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Fix your home without breaking your wallet

When the toilet starts to leak, the cabinet door falls off or the tile starts looking simply too shabby, it's not just a nuisance. It's also an expense.

Owning a home is supposed to be a good financial move. But suddenly it seems like a financial minefield as the plumber putters around, charging you for every minute of his time. Well, what if you could take care of some of these problems yourself?

You probably can do many of these jobs, and with the investment of a few evenings of your time in a home-repair class, you can easily save hundreds to thousands of dollars in contracting costs.

Back to school for home improvement
Across the country, community colleges and continuing-education programs offer low-cost classes in home repair -- and the classes are so popular that many have waiting lists year after year.

"A leaky toilet is a basic repair job," says Howard Jeser, a remodeler and home-repair instructor at Elgin Community College in Elgin, Ill., for the past 12 years. "So is repairing cracks and holes in drywall, installing new sinks and doing a basement remodeling project."

How much would that cost with a contractor? A simple crack along the joint in drywall will run $100-$200 to repair, and a contractor will charge a minimum of $75-$100 to come over to a home to cover his time, even if it's a minor repair. After taking a class, you could deal with that crack on your own.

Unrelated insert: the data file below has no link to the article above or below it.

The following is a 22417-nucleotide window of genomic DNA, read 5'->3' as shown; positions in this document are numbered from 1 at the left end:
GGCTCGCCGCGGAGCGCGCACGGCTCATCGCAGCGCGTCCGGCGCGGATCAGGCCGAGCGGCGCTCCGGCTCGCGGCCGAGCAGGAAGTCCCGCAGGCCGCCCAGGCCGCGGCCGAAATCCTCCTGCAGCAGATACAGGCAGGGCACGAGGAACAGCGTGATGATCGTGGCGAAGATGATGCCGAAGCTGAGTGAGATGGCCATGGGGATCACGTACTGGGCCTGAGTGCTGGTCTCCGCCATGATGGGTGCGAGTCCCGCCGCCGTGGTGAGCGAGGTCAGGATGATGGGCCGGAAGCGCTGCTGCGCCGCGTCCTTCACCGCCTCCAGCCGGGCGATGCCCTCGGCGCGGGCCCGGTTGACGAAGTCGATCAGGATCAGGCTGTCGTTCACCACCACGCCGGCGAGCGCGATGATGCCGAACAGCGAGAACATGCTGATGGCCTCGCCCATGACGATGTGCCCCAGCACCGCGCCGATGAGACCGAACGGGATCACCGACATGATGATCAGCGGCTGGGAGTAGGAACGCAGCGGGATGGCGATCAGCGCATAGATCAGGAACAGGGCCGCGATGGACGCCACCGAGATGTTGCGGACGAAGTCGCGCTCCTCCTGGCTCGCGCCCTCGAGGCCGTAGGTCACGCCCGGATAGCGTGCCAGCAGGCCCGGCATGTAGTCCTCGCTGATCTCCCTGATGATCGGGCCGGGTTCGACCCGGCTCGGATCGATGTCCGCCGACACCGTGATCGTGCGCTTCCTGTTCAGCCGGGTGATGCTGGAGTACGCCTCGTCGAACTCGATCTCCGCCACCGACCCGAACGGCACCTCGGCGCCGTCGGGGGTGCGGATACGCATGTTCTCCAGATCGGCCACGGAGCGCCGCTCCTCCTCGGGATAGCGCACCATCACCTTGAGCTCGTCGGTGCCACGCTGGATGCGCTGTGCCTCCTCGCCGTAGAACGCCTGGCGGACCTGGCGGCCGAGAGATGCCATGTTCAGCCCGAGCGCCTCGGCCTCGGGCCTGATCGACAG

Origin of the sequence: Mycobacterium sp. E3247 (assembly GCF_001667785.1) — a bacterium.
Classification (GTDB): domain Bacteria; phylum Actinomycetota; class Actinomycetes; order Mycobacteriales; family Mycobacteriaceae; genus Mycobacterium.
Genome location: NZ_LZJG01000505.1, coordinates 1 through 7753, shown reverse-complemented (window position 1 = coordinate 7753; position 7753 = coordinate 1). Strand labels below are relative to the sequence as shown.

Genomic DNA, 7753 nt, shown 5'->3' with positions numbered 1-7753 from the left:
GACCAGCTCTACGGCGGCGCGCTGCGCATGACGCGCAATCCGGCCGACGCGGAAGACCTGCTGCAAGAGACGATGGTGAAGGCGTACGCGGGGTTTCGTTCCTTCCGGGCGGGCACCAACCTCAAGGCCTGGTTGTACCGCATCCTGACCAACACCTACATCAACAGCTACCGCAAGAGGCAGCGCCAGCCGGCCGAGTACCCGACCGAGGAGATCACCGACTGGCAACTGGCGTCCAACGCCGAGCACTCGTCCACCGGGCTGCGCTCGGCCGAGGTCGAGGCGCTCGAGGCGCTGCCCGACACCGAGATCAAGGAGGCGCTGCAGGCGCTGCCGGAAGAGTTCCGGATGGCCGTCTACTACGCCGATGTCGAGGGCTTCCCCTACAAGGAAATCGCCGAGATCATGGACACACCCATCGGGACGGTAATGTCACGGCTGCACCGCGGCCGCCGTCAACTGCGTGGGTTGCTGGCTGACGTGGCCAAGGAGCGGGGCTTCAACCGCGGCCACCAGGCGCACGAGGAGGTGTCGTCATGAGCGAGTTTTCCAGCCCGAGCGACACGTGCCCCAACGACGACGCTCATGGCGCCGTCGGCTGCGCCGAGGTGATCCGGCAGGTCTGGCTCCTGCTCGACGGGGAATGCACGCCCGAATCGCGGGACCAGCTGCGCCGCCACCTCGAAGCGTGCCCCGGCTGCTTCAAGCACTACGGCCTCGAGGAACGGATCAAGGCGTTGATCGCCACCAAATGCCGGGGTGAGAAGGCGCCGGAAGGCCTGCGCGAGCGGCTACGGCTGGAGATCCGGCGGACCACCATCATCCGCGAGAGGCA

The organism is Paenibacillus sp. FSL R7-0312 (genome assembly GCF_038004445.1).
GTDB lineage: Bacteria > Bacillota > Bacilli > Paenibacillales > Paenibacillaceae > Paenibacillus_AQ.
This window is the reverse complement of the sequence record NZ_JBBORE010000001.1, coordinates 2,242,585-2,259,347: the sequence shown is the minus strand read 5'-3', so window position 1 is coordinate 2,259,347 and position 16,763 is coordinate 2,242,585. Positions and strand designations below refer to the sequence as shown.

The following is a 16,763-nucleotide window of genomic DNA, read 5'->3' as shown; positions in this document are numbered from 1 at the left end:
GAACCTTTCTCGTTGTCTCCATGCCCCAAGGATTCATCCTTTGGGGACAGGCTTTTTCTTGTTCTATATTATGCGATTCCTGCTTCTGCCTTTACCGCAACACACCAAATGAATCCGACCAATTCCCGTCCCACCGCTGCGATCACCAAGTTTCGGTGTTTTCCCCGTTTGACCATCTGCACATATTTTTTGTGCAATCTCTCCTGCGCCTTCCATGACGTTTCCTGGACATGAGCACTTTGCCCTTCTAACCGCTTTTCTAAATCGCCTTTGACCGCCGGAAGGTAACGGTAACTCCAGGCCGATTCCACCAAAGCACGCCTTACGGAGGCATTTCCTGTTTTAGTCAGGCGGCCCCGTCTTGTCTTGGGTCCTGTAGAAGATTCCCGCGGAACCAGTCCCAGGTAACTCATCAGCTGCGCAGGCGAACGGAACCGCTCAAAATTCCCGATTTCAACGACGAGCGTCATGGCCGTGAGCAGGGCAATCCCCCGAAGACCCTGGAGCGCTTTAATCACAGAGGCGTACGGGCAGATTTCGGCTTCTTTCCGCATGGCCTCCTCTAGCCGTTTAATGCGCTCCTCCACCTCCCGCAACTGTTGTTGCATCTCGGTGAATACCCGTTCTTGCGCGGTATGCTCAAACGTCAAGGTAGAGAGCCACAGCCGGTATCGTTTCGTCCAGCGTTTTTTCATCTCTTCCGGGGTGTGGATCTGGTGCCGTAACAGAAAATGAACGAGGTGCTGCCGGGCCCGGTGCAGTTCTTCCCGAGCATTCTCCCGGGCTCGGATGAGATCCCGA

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"I've had a lot of friends and neighbors who've been taken by contractors, charged outrageous amounts of money for jobs they could do themselves," Jeser says. "One of the reasons I started teaching this course was to teach first-time homeowners, widows and elderly people jobs they can do on their own."

For many remodeling projects, you can save 25 percent to 60 percent of the cost of the contract by doing some of the simpler labor yourself.

"A lot of contract expense is demolition work. So if you do the demolition and present the contractor with a clean space to work, you can save a lot," says Jeser, who is a carpenter registered with the union hall in Elgin.

"You can find a contractor who's willing to work with you" and take on only the parts of the project that require specialized skill and experience, he says.

Knowledge is power .. and money
Home-repair courses generally meet in the evenings or on weekends, and the cost ranges from $25 for a six-week plumbing or electrical wiring class at Kirkwood Community College in Iowa City, Iowa, to $49 for one day's instruction in basement remodeling at Elgin Community College in Elgin, Ill., to $115 for a new-home repair course at Holyoke Community College in Holyoke, Mass.

North Seattle Community College charges $75 for a basic home repair course and $65 for a woodworking class, and administrators there say the classes always have waiting lists.

Most classes in individual topics are less than $150, while some extensive home-repair series that cover everything from plumbing to installing ceilings can run around $250. But does the cost of the class pay off?

(continued on next page)
-- Posted: Feb. 10, 2003
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See Also
Best home improvements for saving energy
Remodeling rules of thumb
Computing your home's basis
Financial advice glossary
More advice stories

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